Warner Introduces Bill to Promote Federal Worker Safety & Increase Transparency Around Agency Reopening Plans
Sep 30 2020
WASHINGTON – Today, U.S. Sen. Mark R. Warner (D-VA) introduced the Chai Suthammanont Remembrance Act, legislation requiring federal agencies to establish and publish COVID-19 workplace protections. The bill, named after a Virginia federal worker who passed away from COVID-19 complications, would compel each federal agency to create and post concrete reopening plans online, at least 30 days prior to the return of federal employees. This legislation, which passed through the House of Representatives today, was introduced in the House by U.S. Rep. Gerry Connolly (D-VA).
Joining Sen. Warner in introducing this legislation are Sens. Tim Kaine (D-VA), Ben Cardin (D-MD), Chris Van Hollen (D-MD), and Sherrod Brown (D-OH).
“Throughout the COVID-19 crisis, federal employees have been hard at work to preserve essential government functions and ensure that the American people can continue to count on their government for vital guidance and assistance when they need it the most. However, this work should never come at the expense of workers’ lives, as was the case for Chai Suthammanont, a public servant from Virginia who passed from COVID-19 complications,” said Sen. Warner. “As public servants transition from remote to in-person work, the least we can do is avoid another tragedy and make sure that folks can return to a safe work environment. That’s why I introduced this legislation requiring federal agencies to publish their policies and procedures online, where federal workers and their families can access them before returning to work.”
“I want to thank Senator Warner for his work to protect the health and safety of our federal workforce. Chai was committed to his community, and for that, he gave up his life. Our bill will ensure federal employees have the most accurate and up-to-date information regarding their agencies’ reopening plans. We owe that to Chai and his family,” Rep. Connolly said.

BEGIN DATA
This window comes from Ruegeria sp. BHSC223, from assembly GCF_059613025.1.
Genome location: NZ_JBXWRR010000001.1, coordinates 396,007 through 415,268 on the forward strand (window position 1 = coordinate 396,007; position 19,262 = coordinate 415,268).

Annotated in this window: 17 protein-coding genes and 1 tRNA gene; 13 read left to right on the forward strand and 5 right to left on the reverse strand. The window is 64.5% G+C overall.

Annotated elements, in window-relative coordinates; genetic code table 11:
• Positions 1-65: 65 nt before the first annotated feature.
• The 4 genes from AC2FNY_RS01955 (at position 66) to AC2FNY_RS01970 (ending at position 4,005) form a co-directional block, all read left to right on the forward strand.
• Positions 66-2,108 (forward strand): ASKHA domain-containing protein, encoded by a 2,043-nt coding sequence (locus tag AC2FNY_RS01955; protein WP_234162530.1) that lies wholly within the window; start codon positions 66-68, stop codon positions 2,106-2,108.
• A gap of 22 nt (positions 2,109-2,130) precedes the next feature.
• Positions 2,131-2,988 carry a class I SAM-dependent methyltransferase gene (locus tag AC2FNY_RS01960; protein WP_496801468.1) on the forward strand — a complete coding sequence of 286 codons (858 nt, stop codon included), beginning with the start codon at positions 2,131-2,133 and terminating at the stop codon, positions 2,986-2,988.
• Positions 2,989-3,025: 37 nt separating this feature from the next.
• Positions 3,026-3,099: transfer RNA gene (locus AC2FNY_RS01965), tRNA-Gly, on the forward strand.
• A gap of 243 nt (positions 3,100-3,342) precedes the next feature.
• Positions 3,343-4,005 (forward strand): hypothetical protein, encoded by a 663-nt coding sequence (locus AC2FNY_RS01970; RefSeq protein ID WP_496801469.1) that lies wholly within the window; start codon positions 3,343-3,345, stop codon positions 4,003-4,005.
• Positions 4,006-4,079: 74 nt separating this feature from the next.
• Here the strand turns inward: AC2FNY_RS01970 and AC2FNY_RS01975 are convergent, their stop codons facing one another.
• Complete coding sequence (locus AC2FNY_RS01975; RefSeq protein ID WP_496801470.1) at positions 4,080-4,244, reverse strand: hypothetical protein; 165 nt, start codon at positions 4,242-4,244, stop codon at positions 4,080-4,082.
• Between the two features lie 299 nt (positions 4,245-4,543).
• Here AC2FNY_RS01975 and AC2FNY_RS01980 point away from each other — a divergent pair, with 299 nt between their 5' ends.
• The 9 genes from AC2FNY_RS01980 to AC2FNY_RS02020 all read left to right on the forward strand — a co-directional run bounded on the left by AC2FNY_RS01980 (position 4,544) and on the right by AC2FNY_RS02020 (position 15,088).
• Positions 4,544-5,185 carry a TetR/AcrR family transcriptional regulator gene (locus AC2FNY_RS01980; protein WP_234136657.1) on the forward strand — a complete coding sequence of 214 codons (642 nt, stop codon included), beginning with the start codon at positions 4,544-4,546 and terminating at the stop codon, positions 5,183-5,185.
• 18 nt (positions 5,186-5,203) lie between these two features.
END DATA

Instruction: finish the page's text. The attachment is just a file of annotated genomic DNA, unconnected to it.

According to this legislation, any federal agency reopening plan must include information on:
- The personal protective equipment (PPE) provided to employees
- Additional cleaning protocols to be implemented by the agency
- Efforts to ensure social distancing at worksites
- Agency measures or efforts to protect employees who work outside of federal office buildings, such as auditors or inspectors
- Safety and health requirements for members of the public visiting federal facilities
- Contingency options for workers at high risk of contracting COVID-19
- Efforts to ensure continuity of agency operations, including contingency plans should there be a surge in COVID-19 cases
In addition to requiring federal agencies to publish their reopening plans online, this legislation would require each agency’s Inspector General to submit a timely review on whether that agency has provided adequate PPE for employees and whether it has complied with this legislation by publishing COVID-19 safety policies and procedures.
This bill has been endorsed by the American Federation of Government Employees (AFGE), National Treasury Employees Union (NTEU), International Federation of Professional and Technical Engineers (IFPTE), National Federation of Federal Employees (NFFE), and the Laborers’ International Union of North America (LIUNA).
Bill text is available here.
Sen. Warner has continued to be a longtime champion for federal workers during the COVID-19 crisis. In July, he joined a group of colleagues in urging Majority Leader Mitch McConnell and Minority Leader Chuck Schumer to include requirements to ensure maximum telework for federal employees and contractors in the next COVID-19 relief package. He also previously urged OMB and OPM to reverse course on plans to bring federal employees back to their worksites prematurely, and joined a number of his colleagues in requesting information regarding the safety of federal workers during the COVID-19 pandemic. Additionally, in March, he called on OMB and OPM to post department and agency contingency plans and urged the President to immediately issue an executive order directing agencies to utilize telework capabilities to the maximum possible extent.